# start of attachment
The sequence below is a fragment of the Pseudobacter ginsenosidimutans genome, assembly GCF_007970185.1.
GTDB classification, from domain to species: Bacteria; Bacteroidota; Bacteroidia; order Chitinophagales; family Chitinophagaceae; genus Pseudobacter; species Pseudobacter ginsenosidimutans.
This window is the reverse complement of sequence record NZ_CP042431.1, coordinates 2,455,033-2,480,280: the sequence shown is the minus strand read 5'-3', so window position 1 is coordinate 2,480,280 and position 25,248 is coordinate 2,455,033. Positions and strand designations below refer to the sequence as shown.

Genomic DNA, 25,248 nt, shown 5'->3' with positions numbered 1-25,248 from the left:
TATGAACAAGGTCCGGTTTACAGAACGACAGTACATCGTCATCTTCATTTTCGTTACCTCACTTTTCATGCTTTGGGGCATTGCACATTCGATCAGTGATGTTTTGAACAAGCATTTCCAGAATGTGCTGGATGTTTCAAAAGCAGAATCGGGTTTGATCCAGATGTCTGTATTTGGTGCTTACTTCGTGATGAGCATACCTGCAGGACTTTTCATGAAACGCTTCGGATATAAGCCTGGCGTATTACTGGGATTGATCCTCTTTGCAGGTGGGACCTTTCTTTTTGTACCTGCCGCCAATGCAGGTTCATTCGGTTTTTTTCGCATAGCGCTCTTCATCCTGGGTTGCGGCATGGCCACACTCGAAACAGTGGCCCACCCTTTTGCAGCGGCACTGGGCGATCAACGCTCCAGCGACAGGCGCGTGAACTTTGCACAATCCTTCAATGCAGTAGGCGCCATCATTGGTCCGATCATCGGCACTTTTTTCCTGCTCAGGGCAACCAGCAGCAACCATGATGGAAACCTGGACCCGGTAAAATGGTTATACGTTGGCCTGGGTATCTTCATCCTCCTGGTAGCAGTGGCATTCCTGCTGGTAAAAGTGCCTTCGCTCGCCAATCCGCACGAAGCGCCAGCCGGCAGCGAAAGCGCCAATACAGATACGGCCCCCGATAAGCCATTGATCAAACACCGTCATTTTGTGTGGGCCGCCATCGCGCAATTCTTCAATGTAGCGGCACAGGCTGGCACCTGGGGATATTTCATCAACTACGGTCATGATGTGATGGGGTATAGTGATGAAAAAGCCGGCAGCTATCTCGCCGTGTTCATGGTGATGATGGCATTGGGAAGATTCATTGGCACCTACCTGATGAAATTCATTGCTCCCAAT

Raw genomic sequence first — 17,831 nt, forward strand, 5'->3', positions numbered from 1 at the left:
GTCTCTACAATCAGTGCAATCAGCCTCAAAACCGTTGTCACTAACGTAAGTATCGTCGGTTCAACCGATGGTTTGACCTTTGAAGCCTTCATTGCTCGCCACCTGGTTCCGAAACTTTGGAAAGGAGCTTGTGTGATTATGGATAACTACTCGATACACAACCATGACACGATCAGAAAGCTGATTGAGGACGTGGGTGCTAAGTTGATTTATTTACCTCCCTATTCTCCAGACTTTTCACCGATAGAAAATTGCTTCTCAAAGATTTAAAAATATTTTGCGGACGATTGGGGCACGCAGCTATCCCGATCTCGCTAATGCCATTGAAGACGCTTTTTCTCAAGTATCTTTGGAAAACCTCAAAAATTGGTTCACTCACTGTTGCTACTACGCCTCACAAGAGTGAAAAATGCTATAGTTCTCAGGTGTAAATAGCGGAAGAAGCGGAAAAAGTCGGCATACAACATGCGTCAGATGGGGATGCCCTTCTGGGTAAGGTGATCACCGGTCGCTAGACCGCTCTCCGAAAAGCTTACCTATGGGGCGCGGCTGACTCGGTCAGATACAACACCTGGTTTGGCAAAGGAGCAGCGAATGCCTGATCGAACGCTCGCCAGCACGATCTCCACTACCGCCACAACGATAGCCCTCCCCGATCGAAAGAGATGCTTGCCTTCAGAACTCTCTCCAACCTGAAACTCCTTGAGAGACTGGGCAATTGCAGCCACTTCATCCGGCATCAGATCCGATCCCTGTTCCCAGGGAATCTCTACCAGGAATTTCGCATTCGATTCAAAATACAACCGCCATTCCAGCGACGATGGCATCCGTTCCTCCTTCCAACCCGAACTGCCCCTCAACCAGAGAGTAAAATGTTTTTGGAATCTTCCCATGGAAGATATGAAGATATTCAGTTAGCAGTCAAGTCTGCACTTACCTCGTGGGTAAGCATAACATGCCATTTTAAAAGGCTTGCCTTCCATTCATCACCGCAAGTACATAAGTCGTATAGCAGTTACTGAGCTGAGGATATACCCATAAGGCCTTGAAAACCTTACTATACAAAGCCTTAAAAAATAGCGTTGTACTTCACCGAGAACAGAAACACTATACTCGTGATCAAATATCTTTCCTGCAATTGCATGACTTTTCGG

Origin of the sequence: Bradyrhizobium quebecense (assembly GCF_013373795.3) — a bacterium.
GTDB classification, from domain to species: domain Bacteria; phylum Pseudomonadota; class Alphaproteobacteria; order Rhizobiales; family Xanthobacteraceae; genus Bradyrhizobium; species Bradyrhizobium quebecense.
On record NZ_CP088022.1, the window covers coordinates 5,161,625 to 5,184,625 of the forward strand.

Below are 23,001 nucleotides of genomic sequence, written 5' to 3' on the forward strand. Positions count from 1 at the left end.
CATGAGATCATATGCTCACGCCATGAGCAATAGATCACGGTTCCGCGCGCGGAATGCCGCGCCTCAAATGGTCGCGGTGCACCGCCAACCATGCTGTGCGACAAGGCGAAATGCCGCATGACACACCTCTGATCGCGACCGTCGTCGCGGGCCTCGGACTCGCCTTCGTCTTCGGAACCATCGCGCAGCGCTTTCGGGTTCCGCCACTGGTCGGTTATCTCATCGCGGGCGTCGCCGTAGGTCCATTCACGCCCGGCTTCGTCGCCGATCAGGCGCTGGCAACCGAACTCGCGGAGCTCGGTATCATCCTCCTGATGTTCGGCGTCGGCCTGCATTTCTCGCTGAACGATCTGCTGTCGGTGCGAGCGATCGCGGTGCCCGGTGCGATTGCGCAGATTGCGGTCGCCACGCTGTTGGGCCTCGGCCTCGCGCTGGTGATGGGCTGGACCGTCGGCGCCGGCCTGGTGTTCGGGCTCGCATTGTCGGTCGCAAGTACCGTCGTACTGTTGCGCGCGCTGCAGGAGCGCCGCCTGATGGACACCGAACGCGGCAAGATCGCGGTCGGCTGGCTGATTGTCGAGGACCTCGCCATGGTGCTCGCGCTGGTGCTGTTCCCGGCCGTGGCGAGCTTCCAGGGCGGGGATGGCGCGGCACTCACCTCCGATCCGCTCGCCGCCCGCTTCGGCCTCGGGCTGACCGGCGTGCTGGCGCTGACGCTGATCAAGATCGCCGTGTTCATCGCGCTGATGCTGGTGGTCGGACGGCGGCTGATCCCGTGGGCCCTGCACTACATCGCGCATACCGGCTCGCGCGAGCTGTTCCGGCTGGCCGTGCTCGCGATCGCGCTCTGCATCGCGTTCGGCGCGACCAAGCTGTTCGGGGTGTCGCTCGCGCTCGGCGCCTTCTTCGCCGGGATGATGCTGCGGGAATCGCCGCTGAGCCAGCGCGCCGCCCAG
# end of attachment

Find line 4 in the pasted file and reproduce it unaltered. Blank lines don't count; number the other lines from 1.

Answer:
Genomic DNA, 25,248 nt, shown 5'->3' with positions numbered 1-25,248 from the left: